lördag 25 februari 2012

Bible-believing Christians

My impression is that bible-believing Christians take a pick-and-mix approach to their interpretation. “In the spirit” is an excuse for bending things any way anyone fancies and forgetting about the bits that do not fit in with some other model. Which they are bound to do because some things in the OT do not make sense without interpretation, and if there is no accepted authority and agreed body of interpretation then there is no alternative but to make things up as they go along.

Most of the OT was written down relatively late, probably after the return from the Babylonian captivity, being a codification of an oral tradition which itself was not completely set in written form until the Talmudic period. Worse still, the Hebrew texts have been heavily edited and important sections excised, including the whole of the Apocrypha, and because of the way Hebrew is written without vowels, there is a profusion of ambiguities which means that the text cannot be interpreted if taken as a free-standing entity. So logically, Bible-believing Christians should follow the Talmudic interpretation of the OT except in so far as it diverges from contemporary ie early Christian teaching. Which is an inconsistent and ultimately untenable intellectual position as one could never reconstruct such a thing.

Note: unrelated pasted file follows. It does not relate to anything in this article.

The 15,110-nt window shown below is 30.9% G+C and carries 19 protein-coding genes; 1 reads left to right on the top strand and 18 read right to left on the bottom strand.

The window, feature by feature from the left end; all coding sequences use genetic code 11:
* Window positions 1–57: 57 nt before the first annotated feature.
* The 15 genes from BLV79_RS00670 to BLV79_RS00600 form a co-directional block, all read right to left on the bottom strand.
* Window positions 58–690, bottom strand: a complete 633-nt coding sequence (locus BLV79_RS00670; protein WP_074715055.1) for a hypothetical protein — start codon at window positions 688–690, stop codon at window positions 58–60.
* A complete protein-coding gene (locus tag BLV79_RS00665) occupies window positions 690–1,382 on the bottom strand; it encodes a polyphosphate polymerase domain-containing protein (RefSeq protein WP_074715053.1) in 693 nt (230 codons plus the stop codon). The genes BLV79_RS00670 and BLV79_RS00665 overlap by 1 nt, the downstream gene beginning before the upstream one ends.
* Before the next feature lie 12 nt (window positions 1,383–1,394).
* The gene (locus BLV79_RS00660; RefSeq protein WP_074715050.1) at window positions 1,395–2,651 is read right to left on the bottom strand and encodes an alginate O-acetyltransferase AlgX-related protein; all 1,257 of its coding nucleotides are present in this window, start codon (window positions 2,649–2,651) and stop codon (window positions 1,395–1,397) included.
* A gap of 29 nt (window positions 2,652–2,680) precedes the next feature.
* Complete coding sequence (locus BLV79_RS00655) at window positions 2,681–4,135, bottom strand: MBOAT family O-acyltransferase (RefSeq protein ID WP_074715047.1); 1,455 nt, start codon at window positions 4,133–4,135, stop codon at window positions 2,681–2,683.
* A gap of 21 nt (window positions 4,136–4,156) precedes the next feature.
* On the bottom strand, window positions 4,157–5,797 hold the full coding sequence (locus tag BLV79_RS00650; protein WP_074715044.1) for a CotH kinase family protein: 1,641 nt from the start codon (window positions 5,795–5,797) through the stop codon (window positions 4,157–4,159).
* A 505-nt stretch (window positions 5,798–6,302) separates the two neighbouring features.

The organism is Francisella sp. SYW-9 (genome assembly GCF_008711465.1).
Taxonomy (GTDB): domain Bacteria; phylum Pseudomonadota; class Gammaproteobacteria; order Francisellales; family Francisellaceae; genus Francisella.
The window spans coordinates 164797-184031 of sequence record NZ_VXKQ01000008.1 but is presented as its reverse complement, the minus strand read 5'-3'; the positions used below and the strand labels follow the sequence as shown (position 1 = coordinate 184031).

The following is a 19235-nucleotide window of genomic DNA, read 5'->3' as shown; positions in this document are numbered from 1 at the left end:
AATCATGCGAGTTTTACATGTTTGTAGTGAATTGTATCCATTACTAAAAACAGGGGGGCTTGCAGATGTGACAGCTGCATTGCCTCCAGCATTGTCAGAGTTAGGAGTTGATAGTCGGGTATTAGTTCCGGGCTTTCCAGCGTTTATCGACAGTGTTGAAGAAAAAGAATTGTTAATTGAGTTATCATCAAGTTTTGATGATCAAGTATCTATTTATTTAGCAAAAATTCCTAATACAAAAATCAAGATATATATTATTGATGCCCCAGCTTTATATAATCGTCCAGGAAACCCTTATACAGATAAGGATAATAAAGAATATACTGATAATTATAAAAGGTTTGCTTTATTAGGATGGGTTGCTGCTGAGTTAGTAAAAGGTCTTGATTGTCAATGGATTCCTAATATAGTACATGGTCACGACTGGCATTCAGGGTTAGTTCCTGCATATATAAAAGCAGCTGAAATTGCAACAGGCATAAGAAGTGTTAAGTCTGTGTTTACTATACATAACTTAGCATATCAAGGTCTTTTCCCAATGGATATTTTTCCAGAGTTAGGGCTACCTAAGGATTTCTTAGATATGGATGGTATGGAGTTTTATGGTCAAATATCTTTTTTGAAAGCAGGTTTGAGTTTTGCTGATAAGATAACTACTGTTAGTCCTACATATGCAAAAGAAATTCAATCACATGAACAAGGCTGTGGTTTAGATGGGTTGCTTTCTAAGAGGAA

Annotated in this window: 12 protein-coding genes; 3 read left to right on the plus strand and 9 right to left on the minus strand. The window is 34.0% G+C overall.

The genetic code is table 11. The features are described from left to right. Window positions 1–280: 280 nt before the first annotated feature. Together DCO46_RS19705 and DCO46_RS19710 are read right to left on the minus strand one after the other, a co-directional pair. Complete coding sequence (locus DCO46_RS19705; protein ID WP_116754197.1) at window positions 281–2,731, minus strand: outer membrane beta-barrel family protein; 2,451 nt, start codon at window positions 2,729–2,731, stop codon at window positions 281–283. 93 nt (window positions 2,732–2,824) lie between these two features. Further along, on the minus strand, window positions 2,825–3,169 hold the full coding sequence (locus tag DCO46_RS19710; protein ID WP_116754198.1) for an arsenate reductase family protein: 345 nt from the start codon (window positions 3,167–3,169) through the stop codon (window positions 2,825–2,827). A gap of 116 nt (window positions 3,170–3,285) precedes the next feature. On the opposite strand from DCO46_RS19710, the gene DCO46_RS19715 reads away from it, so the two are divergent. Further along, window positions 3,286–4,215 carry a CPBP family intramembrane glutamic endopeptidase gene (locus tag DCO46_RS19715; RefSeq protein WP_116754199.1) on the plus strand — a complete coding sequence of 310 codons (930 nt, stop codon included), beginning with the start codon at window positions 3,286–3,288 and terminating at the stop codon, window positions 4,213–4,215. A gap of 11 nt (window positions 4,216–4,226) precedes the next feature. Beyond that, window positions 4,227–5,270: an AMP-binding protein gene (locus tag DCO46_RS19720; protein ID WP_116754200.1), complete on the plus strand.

This explains why bible-believers, both Protestants and Jews, have fragmented into so many different groups, as is bound to happen in the absence of any authority whose interpretation is accepted as the last word in the matter. Jesus foresaw this when he spoke the words in Matthew 16:18, and it was for the same reason that the church was wary of allowing the text of the bible to be translated into the vernacular, though a Catholic translation was published as early as 1582 (NT) and 1610 (OT). This was made from the Latin Vulgate; there has always been a difficulty about establishing what ancient texts could be regarded as authoritative. The oldest extant Hebrew texts at that time were the Masoretic version, a sixth century re-working, with the 200BC Septuagint being a more accurate Greek version of the text currently circulating.

I am also always puzzled about how bible-believing Christians explain away John 6.

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